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- Openings in the Old Trail - 4/35 -
"Haven't you sense enough to know that he suspects something, and follows me everywhere, dogging my footsteps every time the post comes in, and even going to the post-office himself, to make sure that he sees all my letters? Well," she added impatiently, "have you anything for me? Why don't you speak?"
Crushed and remorseful, Leonidas produced her letter. She almost snatched it from his hand, opened it, read a few lines, and her face changed. A smile strayed from her eyes to her lips, and back again. Leonidas's heart was lifted; she was so forgiving and so beautiful!
"Is he a boy, Mrs. Burroughs?" asked Leonidas shyly.
"Well--not exactly," she said, her charming face all radiant again. "He's older than you. What has he written to you?"
Leonidas put his letter in her hand for reply.
"I wish I could see him, you know," he said shyly. "That letter's bully--it's just rats! I like him pow'ful."
Mrs. Burroughs had skimmed through the letter, but not interestedly.
"You mustn't like him more than you like me," she said laughingly, caressing him with her voice and eyes, and even her straying hand.
"I couldn't do that! I never could like anybody as I like you," said. Leonidas gravely. There was such appalling truthfulness in the boy's voice and frankly opened eyes that the woman could not evade it, and was slightly disconcerted. But she presently started up with a vexatious cry. "There's that wretch following me again, I do believe," she said, staring at the hilltop. "Yes! Look, Leon, he's turning to come down this trail. What's to be done? He mustn't see me here!"
Leonidas looked. It was indeed Mr. Burroughs; but he was evidently only taking a short cut towards the Ridge, where his men were working. Leonidas had seen him take it before. But it was the principal trail on the steep hillside, and they must eventually meet. A man might evade it by scrambling through the brush to a lower and rougher trail; but a woman, never! But an idea had seized Leonidas. "I can stop him," he said confidently to her. "You just lie low here behind that rock till I come back. He hasn't seen you yet."
She had barely time to draw back before Leonidas darted down the trail towards her husband. Yet, in her intense curiosity, she leaned out the next moment to watch him. He paused at last, not far from the approaching figure, and seemed to kneel down on the trail. What was he doing? Her husband was still slowly advancing. Suddenly he stopped. At the same moment she heard their two voices in excited parley, and then, to her amazement, she saw her husband scramble hurriedly down the trail to the lower level, and with an occasional backward glance, hasten away until he had passed beyond her view.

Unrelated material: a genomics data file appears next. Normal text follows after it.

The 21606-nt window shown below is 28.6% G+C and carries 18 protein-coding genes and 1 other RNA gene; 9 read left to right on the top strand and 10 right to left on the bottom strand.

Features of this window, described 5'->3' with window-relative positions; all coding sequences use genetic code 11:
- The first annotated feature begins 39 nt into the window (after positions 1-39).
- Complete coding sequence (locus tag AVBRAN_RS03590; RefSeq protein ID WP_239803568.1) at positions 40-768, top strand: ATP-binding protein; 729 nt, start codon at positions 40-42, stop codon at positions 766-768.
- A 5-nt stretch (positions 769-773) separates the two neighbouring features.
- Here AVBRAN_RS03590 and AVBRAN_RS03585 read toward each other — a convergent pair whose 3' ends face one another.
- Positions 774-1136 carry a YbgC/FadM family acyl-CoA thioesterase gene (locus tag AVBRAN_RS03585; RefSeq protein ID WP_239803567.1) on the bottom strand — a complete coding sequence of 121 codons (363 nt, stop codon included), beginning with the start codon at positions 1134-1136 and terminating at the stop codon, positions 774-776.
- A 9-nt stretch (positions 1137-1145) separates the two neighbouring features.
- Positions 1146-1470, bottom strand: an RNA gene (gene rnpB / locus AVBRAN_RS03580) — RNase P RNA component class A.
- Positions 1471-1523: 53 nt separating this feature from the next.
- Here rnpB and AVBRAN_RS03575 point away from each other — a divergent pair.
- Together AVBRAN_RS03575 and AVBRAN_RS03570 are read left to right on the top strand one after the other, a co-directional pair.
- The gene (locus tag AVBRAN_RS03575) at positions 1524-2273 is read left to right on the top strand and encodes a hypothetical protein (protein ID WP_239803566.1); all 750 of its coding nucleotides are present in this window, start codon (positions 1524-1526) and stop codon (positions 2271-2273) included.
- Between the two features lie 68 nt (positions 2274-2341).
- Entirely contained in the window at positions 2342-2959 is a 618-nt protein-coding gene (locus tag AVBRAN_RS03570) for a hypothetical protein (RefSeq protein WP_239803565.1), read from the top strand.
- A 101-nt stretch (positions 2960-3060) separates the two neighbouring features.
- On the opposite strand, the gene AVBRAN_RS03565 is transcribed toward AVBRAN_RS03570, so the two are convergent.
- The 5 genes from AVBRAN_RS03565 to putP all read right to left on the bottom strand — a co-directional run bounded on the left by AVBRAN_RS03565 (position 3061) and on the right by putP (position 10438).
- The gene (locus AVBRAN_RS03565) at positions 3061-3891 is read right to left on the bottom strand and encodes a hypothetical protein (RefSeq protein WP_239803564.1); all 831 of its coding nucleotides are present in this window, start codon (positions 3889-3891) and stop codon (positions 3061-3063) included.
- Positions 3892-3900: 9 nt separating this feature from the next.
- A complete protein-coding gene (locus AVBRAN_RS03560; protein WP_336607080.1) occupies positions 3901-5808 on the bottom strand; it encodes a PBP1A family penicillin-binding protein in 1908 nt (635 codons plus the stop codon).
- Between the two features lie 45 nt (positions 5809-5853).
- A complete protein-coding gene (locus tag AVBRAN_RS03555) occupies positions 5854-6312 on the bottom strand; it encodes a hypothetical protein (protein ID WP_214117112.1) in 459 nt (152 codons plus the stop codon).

She could scarcely realize her narrow escape when Leonidas stood by her side. "How did you do it?" she said eagerly.
"With a rattler!" said the boy gravely.
"With a what?"
"A rattlesnake--pizen snake, you know."
"A rattlesnake?" she said, staring at Leonidas with a quick snatching away of her skirts.
The boy, who seemed to have forgotten her in his other abstraction of adventure, now turned quickly, with devoted eyes and a reassuring smile.
"Yes; but I wouldn't let him hurt you," he said gently.
"But what did you DO?"
He looked at her curiously. "You won't be frightened if I show you?" he said doubtfully. "There's nothin' to be afeerd of s'long as you're with me," he added proudly.
"Yes--that is"--she stammered, and then, her curiosity getting the better of her fear, she added in a whisper: "Show me quick!"
He led the way up the narrow trail until he stopped where he had knelt before. It was a narrow, sunny ledge of rock, scarcely wide enough for a single person to pass. He silently pointed to a cleft in the rock, and kneeling down again, began to whistle in a soft, fluttering way. There was a moment of suspense, and then she was conscious of an awful gliding something,--a movement so measured yet so exquisitely graceful that she stood enthralled. A narrow, flattened, expressionless head was followed by a footlong strip of yellow-barred scales; then there was a pause, and the head turned, in a beautifully symmetrical half-circle, towards the whistler. The whistling ceased; the snake, with half its body out of the cleft, remained poised in air as if stiffened to stone.
"There," said Leonidas quietly, "that's what Mr. Burroughs saw, and that's WHY he scooted off the trail. I just called out William Henry,--I call him William Henry, and he knows his name,--and then I sang out to Mr. Burroughs what was up; and it was lucky I did, for the next moment he'd have been on top of him and have been struck, for rattlers don't give way to any one."